It’s unbelievable that there are only 7 days left in January! This first month of 2018 is flying by at warp speed!
This Saturday, January 27th is your last chance to see an exquisite exhibit of fine art. It’s had wonderful attendance and we even sold a piece of artwork, so, for a little neighborhood art gallery, that is considered successful! Thanks to everyone who helped make it so!
And, you might be asking … “What’s next?”
We are extraordinarily excited about our February exhibit! We will be administering our first Creative Investment Program grant from the Broward County Board of County Commissioners, as recommended by the Broward Cultural Council, with a celebration of Black History Month as we present “The Quilts of Gee’s Bend | The Fabric of Their Lives!” These amazing quilts, all from a private collector, reflect a quilting tradition in Gee’s Bend that may go back as far as the early 1800s, when the community was the site of a cotton plantation owned by Joseph Gee. Influenced, perhaps, by the patterned textiles of Africa, the women slaves began piecing strips of cloth together to make bed covers. Throughout the post-bellum years of tenant farming and well into the 20th century, Gee’s Bend women made quilts to keep themselves and their children warm in unheated shacks that lacked running water, telephones and electricity. Along the way, they developed a distinctive style, noted for its lively improvisations and geometric simplicity. Little did they know they would become famous in the 21st Century!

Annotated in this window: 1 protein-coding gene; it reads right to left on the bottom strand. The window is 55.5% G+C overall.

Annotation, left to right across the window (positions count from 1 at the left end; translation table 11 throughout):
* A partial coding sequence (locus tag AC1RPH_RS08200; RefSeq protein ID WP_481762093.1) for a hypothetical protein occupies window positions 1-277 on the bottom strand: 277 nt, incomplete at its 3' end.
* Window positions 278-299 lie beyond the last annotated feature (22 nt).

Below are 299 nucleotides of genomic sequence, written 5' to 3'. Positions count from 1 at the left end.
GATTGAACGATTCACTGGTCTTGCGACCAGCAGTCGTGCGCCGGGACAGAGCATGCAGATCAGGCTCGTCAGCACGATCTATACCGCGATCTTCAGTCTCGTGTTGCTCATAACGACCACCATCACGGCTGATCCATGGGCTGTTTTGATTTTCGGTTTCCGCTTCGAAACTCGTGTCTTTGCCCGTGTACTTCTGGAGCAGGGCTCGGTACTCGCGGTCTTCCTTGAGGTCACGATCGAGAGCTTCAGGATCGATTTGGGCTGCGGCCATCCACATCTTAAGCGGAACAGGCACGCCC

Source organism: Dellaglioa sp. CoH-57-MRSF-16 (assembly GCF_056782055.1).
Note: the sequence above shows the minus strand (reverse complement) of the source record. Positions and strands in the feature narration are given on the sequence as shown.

“Discovered” in 1998, the first exhibition of their quilts was held at the Museum of Fine Arts, Houston, in 2002 and traveled to other museums around the country, including the National Museum in Washington, D.C. Approximately ten years ago, there was an exhibit of these amazing works of art at the Fort Lauderdale Museum of Art, and, we’ve been told it was well received by the community.
There is something unique about these quilts that puts them in a category all their own. These are not canvases hanging on a wall, not at all. Yet, they become canvases hanging on a wall and we look at them, awed by their color and craftsmanship.
Gee’s Bend Quilts are not perfectly symmetrical and they aren’t matchy-matchy like many of the quilts we might be familiar with from childhood. Yet, it may well be this very quality of imperfection that gives them their authenticity; their one-of-a-kind character gives them an appeal that wraps the viewer in the warmth of their cultural message and, perhaps, leads them to value things that are handmade, different from the mass-produced Wal-Mart world we live in today. Yes, they are useful. More importantly, they are beautiful in the stories they tell.
There is much information available on the world wide web about the quilters from Gee’s Bend, Alabama. Our current favorite story is located here, on the Smithsonian Magazine website. Mark your calendars for Thursday, Friday and Saturday from February 3 to March 10 and plan a visit to see the Quilts of Gee’s Bend. Bring a friend or two or three. The exhibit is FREE to local residents. And, we’ll be so happy to see you again or meet you for the first time!